Monday, 14 January 2013

Pietas Austriaca

'After the Habsburg lands had recovered to some extent from the consequences of the Thirty Years' War, the populace of this region was struck by yet another misfortune: the plague. It came from Hungary in 1678 and quickly spread to the west. It is thought to have claimed some fifty thousand victims in Vienna alone. In an effort to escape this epidemic, the royal household fled to Prague in 1679. Here too, however, the number of fatalities was not insignificant: some six thousand people met their death in the city by the Moldau.

The plague had barely been brought under control when disaster once again struck the still-suffering populace. This time it was the Turks. As is well known, they stood before the gates of Vienna in 1683 after having plundered and pillaged the surrounding countryside. Although the Turks could be repulsed by the relieving army under the command of King John III of Poland (John Siebiski), the running fights exhausted the resources of the strained populace. During subsequent years the invaders were increasingly driven back to the east and defeated in a series of battles by Prince Eugene of Savoy, the emperor's famous general. The final triumph over the Turks and over the Plague, with the latter returning, however, in a devastating epidemic in 1713, marked the "birth" of the Pietas Austriaca, the lived piety of the Habsburgs. In gratitude for having survied such extreme misfortune, people erected plague columns and similar monuments in many places and held pilgrimages and processions in honor of the saints who had protected them. The most magnificent testimony to this newly strengthened piety was certainly the Karlskirche (Church of St. Charles) in Vienna that Emperor Charles VI, fulfilling a vow, had built by Johann Bernhard Fischer in 1713. The spirit of the times also found expression in music, where court ceremony and lived piety met ...'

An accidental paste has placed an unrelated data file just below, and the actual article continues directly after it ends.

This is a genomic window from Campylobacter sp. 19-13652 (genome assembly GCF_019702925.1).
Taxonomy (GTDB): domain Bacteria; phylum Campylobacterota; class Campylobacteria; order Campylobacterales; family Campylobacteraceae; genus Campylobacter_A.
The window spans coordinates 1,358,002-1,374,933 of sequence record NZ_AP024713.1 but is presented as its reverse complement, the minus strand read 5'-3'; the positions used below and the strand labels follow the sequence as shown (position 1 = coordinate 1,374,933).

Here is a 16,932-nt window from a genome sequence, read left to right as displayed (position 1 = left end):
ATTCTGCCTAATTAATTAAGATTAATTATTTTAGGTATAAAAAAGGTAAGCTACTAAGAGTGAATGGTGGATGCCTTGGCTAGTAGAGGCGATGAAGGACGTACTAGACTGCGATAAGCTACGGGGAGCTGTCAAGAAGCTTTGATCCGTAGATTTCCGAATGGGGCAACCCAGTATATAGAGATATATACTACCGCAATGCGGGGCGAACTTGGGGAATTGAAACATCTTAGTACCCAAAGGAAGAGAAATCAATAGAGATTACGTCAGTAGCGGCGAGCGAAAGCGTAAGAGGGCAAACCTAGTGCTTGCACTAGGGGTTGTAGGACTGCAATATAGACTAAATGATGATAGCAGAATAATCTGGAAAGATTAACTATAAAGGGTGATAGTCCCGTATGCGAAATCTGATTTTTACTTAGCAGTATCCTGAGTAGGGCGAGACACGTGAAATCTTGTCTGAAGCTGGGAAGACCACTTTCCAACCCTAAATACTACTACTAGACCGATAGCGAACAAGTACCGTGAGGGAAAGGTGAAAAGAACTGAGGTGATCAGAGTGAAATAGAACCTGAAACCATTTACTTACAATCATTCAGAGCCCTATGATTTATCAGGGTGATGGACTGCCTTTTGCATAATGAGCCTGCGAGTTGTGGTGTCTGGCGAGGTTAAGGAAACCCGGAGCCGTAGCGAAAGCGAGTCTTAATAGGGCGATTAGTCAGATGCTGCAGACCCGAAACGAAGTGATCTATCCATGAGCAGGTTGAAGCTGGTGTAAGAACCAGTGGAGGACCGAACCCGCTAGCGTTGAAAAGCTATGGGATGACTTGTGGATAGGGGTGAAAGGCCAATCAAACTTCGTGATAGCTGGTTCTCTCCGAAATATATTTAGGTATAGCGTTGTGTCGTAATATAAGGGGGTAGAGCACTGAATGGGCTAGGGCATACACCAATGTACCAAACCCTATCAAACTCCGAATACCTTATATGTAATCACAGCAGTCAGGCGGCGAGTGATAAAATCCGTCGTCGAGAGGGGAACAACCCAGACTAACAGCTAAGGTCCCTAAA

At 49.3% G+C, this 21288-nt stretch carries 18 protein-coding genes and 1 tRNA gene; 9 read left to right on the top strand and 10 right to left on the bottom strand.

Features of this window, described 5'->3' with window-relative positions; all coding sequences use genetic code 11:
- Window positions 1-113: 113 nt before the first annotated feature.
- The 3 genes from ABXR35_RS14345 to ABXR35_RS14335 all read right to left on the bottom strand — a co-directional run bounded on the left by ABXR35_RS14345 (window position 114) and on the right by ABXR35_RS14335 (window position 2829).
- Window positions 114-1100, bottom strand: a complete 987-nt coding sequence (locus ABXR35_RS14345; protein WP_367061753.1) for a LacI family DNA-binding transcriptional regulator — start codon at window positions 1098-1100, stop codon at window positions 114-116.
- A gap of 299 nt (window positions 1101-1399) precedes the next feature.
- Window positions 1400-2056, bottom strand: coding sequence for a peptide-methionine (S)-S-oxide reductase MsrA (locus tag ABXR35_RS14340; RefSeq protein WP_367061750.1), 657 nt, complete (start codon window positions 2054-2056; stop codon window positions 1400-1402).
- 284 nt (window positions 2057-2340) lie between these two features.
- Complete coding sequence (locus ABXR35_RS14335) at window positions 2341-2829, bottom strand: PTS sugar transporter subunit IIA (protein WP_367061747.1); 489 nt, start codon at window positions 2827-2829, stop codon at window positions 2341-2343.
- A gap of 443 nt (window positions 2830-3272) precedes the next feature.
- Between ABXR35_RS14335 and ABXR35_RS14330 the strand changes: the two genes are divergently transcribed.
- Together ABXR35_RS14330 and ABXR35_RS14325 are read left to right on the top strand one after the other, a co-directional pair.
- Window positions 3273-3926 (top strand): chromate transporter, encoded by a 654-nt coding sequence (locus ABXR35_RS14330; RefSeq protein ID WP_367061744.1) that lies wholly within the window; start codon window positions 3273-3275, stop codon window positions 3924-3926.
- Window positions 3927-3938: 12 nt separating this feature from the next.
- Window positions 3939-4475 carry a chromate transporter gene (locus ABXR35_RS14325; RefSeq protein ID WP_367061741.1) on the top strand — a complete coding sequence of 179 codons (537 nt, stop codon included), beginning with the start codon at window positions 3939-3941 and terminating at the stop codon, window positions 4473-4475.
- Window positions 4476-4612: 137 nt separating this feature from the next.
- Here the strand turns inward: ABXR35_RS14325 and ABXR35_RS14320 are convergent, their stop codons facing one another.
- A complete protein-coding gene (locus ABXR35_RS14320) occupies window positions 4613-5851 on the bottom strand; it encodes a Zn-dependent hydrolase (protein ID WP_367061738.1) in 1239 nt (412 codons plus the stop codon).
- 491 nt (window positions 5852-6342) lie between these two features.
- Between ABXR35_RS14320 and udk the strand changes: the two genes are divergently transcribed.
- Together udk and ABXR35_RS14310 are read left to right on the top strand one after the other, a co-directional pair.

From the liner notes to CPO's 2006 2CD Vienna 1700: Baroque Music from Austria, one of a number of interesting albums exploring the music of the 17th and 18th centuries.

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